CHAMPAIGN – The space shuttle is a "magnificent flying machine," in the words of shuttle astronaut Joe Tanner, with one fatal design flaw – one that cost the lives of seven astronauts in 2003.
So as NASA looks toward post-shuttle missions to the moon and, later, to Mars, it will borrow from a 40-year-old design used in the Apollo space program of the 1960s, the Danville native said Sunday night.
"We call it Apollo on steroids, because it's better," Tanner said at a speech celebrating the 20th anniversary of Parkland College's Staerkel Planetarium.
During the shuttle's ascent into space, its large exterior fuel tank extends higher than the nose of the orbiter that carries the astronauts, said Tanner, who has flown four shuttle missions. So any debris flying off the top of the fuel tank will likely strike the shuttle's nose or wings, damaging the heat shields needed to safely re-enter the atmosphere.
In 2003, a small piece of foam broke off the exterior tank of the shuttle Columbia during takeoff and hit the orbiter at 800 miles an hour, damaging its wing. The shuttle exploded upon re-entry, killing all seven people aboard.
The three remaining shuttles – Atlantis, Discovery and Endeavor – are scheduled to retire after the last shuttle launch in July 2010.
NASA will then turn its full energies to the new "Constellation" program. Like Apollo, Constellation will use an external fuel tank but the crew module will be on top, so its heat shields will be upstream from any debris, Tanner said.
"And yes, we really did it the first time," he said, wryly addressing skeptics who believed NASA faked the first moon landing in 1969.
The first flights of the Constellation program will come in 2013 or 2014, Tanner said.
The Aries 1 module will carry four to six astronauts, but the lunar landing equipment will be launched separately. The two will rendezvous in space, then land on the moon a few days later. Eventually booster rockets will send the crew's module back up to space and return to Earth the way Apollo astronauts did, using friction from the atmosphere to slow the craft and then parachutes to help it land safely on land or water, he said.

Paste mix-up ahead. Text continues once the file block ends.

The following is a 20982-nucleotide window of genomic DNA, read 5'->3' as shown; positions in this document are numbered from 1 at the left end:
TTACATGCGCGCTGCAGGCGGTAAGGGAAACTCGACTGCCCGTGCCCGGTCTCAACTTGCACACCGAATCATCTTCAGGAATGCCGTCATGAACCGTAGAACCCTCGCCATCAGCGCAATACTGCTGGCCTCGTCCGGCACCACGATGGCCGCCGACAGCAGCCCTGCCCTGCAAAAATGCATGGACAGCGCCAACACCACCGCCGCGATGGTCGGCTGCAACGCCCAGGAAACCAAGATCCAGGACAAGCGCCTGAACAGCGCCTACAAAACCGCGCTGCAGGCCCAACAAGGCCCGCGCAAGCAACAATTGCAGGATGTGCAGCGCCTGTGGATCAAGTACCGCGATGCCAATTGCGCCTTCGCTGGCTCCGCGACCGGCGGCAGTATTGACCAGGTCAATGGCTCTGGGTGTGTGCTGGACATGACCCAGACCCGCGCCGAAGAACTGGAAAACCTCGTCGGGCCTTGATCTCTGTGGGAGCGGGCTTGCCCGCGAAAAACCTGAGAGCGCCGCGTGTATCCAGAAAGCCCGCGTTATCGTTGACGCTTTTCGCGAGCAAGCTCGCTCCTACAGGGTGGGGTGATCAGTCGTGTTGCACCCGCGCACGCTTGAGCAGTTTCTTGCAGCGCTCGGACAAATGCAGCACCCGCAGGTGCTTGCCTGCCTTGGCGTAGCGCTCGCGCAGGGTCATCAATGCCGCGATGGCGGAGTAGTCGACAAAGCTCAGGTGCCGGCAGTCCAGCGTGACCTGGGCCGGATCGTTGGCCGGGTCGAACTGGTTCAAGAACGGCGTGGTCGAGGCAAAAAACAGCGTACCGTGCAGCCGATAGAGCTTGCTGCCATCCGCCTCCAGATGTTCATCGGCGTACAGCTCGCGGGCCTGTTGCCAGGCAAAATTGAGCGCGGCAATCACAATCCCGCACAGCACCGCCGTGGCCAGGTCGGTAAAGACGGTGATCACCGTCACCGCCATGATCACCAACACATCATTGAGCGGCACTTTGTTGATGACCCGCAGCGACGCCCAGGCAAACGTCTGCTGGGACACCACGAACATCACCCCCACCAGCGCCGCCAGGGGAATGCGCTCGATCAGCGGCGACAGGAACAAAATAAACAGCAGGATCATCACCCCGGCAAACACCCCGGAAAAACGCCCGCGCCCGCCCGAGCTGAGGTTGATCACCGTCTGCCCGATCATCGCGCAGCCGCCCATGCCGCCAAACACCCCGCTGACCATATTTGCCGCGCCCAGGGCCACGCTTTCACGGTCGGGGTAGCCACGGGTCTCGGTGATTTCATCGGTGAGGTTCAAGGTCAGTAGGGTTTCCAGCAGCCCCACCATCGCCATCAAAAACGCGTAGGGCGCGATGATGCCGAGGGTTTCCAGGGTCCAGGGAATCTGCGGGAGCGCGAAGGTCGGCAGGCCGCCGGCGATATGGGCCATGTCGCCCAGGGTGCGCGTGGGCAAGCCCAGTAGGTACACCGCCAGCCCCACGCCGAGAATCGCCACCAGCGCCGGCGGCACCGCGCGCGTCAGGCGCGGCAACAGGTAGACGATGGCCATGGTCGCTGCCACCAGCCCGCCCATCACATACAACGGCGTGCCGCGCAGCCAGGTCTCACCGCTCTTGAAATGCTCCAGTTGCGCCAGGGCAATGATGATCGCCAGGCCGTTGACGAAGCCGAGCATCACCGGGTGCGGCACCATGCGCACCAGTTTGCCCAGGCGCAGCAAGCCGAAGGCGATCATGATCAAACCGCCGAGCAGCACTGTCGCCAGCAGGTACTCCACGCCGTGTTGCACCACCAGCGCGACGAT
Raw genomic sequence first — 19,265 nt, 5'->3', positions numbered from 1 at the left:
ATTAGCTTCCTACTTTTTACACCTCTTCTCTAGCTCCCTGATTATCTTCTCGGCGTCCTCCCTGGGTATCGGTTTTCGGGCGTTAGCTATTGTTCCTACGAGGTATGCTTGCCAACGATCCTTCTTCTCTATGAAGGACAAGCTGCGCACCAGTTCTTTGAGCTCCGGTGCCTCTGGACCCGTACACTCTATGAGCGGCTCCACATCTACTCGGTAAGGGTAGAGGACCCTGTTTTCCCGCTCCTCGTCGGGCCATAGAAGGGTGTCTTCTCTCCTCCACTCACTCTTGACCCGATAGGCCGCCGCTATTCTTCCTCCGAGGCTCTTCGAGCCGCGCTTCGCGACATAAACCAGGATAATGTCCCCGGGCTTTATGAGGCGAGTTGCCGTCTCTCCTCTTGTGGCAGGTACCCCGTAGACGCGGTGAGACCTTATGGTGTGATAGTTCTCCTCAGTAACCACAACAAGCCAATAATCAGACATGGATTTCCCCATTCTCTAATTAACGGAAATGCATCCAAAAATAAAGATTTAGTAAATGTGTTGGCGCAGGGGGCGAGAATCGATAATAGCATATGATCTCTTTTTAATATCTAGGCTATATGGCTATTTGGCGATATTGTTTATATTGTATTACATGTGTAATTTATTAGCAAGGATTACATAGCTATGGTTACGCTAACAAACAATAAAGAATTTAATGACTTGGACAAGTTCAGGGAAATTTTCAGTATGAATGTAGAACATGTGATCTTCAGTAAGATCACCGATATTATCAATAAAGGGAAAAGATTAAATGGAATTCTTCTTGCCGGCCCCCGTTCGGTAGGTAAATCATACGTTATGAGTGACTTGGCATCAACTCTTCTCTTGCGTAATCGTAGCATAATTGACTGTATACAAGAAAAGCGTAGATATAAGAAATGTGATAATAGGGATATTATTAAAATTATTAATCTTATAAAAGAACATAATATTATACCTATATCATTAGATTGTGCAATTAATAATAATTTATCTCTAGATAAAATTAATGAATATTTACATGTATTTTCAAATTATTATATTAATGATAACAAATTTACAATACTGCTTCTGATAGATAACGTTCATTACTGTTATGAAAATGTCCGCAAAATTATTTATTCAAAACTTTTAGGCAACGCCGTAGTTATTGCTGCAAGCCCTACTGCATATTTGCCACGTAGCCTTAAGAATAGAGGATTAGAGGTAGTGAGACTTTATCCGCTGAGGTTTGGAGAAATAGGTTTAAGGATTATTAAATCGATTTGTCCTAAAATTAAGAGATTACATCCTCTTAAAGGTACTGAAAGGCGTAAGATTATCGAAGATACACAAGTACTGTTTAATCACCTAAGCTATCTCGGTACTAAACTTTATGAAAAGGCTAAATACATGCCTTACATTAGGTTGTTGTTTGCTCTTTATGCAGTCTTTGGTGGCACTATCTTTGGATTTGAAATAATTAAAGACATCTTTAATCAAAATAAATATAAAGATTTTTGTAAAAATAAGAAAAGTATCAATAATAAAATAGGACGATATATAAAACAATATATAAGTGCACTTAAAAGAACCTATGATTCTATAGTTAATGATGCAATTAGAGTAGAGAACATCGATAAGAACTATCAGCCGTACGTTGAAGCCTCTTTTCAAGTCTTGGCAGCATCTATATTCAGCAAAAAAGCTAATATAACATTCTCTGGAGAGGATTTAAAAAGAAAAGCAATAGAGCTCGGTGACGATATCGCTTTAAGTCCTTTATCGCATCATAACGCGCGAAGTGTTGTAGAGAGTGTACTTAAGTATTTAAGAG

The first scheduled moon landing is December 2019. Among other things, NASA hopes to explore the moon's poles for water. "Way down the road," Tanner said, planners envision a lunar lab habitat where astronauts can stay for extended periods. It may be mobile, moving between missions to new exploration sites so new ones don't have to be built each time.
Ultimately, the hope is to go to Mars, "because it's there," he said. "We were born to explore."
As he has in previous talks, Tanner shared breathtaking photos, video and memories of his last shuttle mission a year ago to the International Space Station. His crew delivered solar arrays that doubled the space station's capacity.
Part of Tanner's job was to take detailed photographs of the shuttle's external fuel tank as it drifted away from the orbiter, to make sure nothing fell off that could have damaged the shuttle. Another camera examined the leading edge of the wings and nose for any damage, and the space station crew photographed the shuttle's underbelly as it headed back toward Earth.
As for life in space: Yes, he told the audience, you can wash your hair, but not with water. With no sinks or showers, astronauts use no-rinse soap and shampoo. They sleep tethered in sleeping bags so they won't float away. Food is color-coded for each astronaut and is strapped down to tables with Velcro, straps or air-suction.
And there is such a thing as space-sickness, which can be debilitating for some. Tanner lost his appetite for a few days at the start of each mission.
Astronauts grow anywhere from a half-inch to two inches in the near-weightless environment. As when we sleep, the body's fluids spread out but there's no gravity in space to recompress them, so spinal fluid expands between the vertebrae and makes people taller. The astronauts shrink again after landing back on Earth.
The shuttle crew has little down time, working 15- to 16-hour days. But he said the space station astronauts, who remain in space for six months at a time, exercise, read books, watch movies, send e-mails home or just take in the magnificent view.
"Everyone looks out the window. You can glue yourself to the window for hours," he said.
No longer flying shuttle missions himself, Tanner's job now is to help choose crews for the remaining flights.
"I know they don't need me," said Tanner, 57.
What will he miss most? "The thrill, the fact of being there. ... It's a miracle."
Tanner is eligible to retire next March, though he's not sure he's ready.
"I haven't made any definite plans," he said. "My wife is elated I am not flying anymore. You cannot imagine the stress on families."
They own property in Colorado, but he expects to continue spending time in Houston and the Danville area.
"I'll be back here a lot," he promised.